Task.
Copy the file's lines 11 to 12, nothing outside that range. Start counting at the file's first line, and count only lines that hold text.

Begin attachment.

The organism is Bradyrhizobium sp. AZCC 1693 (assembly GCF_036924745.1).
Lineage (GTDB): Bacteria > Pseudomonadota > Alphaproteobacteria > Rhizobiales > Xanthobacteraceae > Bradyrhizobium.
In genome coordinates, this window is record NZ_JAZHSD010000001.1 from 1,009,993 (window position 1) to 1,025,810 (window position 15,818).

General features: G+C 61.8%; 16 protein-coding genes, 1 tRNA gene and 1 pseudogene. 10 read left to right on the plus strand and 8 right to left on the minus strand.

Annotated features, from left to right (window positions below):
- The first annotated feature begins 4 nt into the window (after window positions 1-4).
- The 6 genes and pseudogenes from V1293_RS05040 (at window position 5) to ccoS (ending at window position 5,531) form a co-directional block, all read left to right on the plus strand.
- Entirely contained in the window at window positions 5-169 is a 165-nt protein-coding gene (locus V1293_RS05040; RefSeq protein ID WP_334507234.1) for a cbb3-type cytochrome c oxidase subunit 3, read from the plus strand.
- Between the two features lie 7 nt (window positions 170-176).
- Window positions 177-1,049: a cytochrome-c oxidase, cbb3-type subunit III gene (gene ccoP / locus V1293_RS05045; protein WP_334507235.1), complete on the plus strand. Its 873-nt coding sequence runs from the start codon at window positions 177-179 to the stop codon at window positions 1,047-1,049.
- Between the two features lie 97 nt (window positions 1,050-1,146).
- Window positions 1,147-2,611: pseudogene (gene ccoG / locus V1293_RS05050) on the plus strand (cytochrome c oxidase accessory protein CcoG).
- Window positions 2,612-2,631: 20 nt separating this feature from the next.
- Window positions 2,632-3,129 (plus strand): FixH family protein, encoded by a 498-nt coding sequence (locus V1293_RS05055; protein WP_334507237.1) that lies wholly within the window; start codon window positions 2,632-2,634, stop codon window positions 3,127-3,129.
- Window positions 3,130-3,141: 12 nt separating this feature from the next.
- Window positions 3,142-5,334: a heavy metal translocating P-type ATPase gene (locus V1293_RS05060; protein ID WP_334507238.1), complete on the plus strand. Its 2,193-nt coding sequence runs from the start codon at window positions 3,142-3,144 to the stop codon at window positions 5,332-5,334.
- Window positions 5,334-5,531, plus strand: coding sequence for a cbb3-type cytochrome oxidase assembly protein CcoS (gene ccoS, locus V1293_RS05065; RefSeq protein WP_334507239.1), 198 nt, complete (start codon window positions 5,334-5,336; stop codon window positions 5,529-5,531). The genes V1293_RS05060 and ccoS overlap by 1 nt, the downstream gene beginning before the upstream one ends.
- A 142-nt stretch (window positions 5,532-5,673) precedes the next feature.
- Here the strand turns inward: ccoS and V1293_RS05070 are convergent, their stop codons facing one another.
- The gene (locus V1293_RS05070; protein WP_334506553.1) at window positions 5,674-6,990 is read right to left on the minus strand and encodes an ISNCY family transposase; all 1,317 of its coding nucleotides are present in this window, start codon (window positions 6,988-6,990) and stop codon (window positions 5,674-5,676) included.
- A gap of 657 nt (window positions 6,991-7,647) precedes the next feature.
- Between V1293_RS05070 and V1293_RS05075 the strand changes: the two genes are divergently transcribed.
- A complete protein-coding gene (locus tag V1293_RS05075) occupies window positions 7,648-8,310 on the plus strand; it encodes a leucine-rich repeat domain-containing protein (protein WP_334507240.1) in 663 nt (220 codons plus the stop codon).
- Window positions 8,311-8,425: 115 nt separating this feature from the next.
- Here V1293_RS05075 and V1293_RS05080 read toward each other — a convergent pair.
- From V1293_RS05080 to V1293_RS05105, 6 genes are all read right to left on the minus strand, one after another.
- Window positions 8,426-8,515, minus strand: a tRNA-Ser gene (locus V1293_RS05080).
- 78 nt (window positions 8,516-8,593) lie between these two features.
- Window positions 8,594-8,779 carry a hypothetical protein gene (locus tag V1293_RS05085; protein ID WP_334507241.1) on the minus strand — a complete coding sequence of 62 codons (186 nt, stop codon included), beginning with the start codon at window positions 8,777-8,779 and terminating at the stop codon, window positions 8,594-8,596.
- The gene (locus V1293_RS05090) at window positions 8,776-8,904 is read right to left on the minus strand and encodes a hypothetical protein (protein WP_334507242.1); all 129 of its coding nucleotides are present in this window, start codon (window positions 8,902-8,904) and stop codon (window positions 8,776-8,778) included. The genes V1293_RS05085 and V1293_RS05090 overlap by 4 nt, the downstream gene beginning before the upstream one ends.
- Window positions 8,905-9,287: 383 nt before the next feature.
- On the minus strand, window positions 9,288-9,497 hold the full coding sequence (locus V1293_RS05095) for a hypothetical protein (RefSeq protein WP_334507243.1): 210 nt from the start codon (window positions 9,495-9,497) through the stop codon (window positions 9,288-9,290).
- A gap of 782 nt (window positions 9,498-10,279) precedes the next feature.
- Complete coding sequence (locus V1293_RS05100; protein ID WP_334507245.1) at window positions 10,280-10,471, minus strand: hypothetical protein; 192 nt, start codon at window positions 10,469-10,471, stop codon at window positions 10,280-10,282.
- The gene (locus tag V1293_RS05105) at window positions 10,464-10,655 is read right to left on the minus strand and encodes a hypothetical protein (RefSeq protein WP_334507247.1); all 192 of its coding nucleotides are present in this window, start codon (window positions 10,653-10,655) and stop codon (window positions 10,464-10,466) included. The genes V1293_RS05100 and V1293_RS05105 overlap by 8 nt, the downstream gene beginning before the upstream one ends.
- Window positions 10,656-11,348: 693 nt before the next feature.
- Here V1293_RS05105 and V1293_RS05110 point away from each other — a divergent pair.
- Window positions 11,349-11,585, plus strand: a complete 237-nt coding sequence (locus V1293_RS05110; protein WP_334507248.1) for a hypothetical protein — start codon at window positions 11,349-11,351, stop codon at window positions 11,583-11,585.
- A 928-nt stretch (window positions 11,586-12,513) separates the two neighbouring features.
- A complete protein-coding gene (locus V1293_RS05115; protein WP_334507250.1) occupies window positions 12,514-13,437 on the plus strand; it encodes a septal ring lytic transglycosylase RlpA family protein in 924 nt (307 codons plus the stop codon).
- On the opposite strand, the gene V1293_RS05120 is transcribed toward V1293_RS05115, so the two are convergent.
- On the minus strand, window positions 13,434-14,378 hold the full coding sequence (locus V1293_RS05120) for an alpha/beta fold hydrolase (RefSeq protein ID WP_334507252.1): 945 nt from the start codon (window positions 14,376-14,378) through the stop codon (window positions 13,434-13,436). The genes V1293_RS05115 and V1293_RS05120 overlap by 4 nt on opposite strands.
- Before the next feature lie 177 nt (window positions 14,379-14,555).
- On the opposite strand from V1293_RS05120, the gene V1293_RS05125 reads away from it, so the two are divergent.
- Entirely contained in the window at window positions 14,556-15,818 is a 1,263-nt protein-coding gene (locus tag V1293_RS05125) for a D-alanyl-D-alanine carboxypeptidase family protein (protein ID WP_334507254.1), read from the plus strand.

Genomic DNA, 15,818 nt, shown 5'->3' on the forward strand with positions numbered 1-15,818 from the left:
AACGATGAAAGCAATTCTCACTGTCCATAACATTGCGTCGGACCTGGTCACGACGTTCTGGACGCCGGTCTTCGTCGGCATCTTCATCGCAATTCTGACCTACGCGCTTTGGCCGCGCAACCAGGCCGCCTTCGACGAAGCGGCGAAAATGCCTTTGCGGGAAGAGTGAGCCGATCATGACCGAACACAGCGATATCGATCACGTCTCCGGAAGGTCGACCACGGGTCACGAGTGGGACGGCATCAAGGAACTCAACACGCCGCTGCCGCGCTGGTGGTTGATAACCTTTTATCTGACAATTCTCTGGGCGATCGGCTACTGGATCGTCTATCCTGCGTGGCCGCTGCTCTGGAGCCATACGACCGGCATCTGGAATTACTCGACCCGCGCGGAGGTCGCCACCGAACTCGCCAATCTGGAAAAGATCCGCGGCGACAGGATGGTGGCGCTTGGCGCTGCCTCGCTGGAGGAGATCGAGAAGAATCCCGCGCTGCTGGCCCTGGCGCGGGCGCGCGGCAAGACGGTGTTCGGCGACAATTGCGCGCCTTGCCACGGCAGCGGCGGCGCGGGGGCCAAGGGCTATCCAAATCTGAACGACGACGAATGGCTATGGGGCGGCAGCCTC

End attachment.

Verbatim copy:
- Between the two features lie 97 nt (window positions 1,050-1,146).
- Window positions 1,147-2,611: pseudogene (gene ccoG / locus V1293_RS05050) on the plus strand (cytochrome c oxidase accessory protein CcoG).